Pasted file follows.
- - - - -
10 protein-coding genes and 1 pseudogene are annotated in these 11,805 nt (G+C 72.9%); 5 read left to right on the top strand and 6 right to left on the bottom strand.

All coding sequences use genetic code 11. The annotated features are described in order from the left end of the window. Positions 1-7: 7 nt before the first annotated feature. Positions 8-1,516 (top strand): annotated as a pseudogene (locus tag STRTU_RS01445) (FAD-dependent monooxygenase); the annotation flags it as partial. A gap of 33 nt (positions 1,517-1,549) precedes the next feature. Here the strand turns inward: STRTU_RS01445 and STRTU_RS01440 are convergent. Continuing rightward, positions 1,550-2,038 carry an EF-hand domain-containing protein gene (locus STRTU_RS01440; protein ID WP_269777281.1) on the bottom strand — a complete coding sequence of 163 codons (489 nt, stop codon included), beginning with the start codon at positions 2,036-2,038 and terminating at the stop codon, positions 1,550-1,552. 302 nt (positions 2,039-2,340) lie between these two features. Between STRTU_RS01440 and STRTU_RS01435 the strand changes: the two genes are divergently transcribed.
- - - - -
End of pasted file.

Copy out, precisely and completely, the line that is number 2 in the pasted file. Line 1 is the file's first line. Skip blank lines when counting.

All coding sequences use genetic code 11. The annotated features are described in order from the left end of the window. Positions 1-7: 7 nt before the first annotated feature. Positions 8-1,516 (top strand): annotated as a pseudogene (locus tag STRTU_RS01445) (FAD-dependent monooxygenase); the annotation flags it as partial. A gap of 33 nt (positions 1,517-1,549) precedes the next feature. Here the strand turns inward: STRTU_RS01445 and STRTU_RS01440 are convergent. Continuing rightward, positions 1,550-2,038 carry an EF-hand domain-containing protein gene (locus STRTU_RS01440; protein ID WP_269777281.1) on the bottom strand — a complete coding sequence of 163 codons (489 nt, stop codon included), beginning with the start codon at positions 2,036-2,038 and terminating at the stop codon, positions 1,550-1,552. 302 nt (positions 2,039-2,340) lie between these two features. Between STRTU_RS01440 and STRTU_RS01435 the strand changes: the two genes are divergently transcribed.